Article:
- Thousands of young people in Kenya’s Nyanza region will get jobs at the Kisumu Shipyard
- President Uhuru Kenyatta said the shipyard would also create business opportunities for youths in Kisumu
- The facility, under the Kenya Shipyards Limited, will also encourage the growth of primary and ancillary manufacturing industries
Thousands of young people in Kenya’s Nyanza region will get jobs at the Kisumu Shipyard, which has just been operationalised.
On August 2, 2022, President Uhuru Kenyatta said the Kisumu shipyard would also create business opportunities for youths in Kisumu.
Kenyatta said the facility, under the Kenya Shipyards Limited, will also encourage the growth of primary and ancillary manufacturing industries.
He also noted that the Kisumu Shipyard would improve transport and safety in the lake, enhance intermodal transport, and boost fishing, tourism and other economic activities in the Eastern Africa region.
“The role of the Kenya Shipyards Limited in developing the Blue Economy will attract foreign direct investments and drive domestic direct investments in the long run. Its catalytic effect will trigger the growth of ancillary and support industries and businesses that will all have a cascading effect across the whole of the national economy,” Kenyatta said.
He spoke when he commissioned the Kisumu Shipyard in the lakeside city.
President Kenyatta witnessed the floatation of the new MV Uhuru II ferry wagon constructed by Kenyan shipbuilding experts and engineers with the support of consultants from the Damen Gorinchem, a Dutch shipbuilding and engineering company.
The 100-meter vessel with a capacity of carrying up to 22 wagons and an estimated capacity of 2 million litres of crude oil per trip is the first ship to be made in Kenya by Kenyans.
With the successful construction of MV Uhuru II ship, which will be commissioned later this year at the Kisumu Shipyard, President Kenyatta expressed satisfaction that Kenya has become a pioneer shipbuilding nation in Africa.
“It is gratifying to note that during these works, young Kenyans have been empowered through the acquisition of critical skills in shipbuilding.
“Indeed, mainstreaming of the youth into the national economic agenda has been a key plank of my administration’s development plan as envisaged in the Vision 2030 and the ‘Big 4’ Agenda,” President Kenyatta said.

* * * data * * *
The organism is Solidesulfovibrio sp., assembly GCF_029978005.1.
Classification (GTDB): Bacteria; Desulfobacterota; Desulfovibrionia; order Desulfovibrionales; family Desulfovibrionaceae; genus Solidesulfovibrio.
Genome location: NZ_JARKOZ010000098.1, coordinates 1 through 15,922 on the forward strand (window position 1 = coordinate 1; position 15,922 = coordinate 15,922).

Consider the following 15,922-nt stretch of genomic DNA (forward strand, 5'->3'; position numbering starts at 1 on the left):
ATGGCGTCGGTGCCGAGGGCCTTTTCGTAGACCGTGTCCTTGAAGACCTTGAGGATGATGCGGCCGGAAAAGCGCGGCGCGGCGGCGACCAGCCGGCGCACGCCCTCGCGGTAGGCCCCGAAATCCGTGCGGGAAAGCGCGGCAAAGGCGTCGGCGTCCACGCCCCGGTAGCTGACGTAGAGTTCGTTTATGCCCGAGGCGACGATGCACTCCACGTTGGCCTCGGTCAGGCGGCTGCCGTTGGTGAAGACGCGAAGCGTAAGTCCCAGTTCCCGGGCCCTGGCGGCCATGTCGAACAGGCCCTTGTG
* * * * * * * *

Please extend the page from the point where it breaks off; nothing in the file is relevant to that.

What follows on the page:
Referring to the official opening of the Kisumu-based Dada Export Processing Zone Limited, which he presided over on Monday evening, President Kenyatta encouraged the youth to focus on big ventures instead of limiting their potential.
President Kenyatta pointed out that the Kisumu Shipyard will have the capacity to construct, refit, convert, repair and maintain ships as well as undertake maritime services within the Lake Victoria region and other inland water bodies.
He emphasised that the shipbuilding activities will have a broader impact on the economy, including the provision of maritime assets, capabilities, technologies and skills for Blue Economy players in fisheries, maritime transport, extractive resources, marine renewable energy, tourism and maritime security.
The President urged county governments in the Lake region to draw up strategies and take advantage of the economic opportunities spawned by the Kisumu Shipyard and MV Uhuru II.
“By so doing, it will be possible to unlock the enormous business potential that abounds within the Lake Victoria Basin; and other inland waters, create more employment and empowerment opportunities for our youth, and generate revenue for both the National Government and adjoining county governments,” he said.
To catalyse the development of the Western Kenya region, the President announced that the proposed Solar One Limited plant at Kibos in Kisumu has received the requisite Government approvals and the project implementation will commence immediately.
“This project is part of other ongoing reforms in the energy sector, which will position Kenya as a global leader in green energy,” President Kenyatta said.
Defence Cabinet Secretary Eugene Wamalwa said the floatation and subsequent commissioning of MV Uhuru II will have an immediate impact of increasing the volume of petroleum products being transported to Uganda from Kisumu while at the same time generating more revenue for the Government and creating jobs for the youth.
Chief of Defence Forces General Robert Kibochi thanked the teams of engineers and technicians both from Kenya and the Damen Gorinchem company of the Netherlands who worked tirelessly without a break to deliver MV Uhuru II project in less than one year.
General Kibochi noted that the project would have taken three years to complete.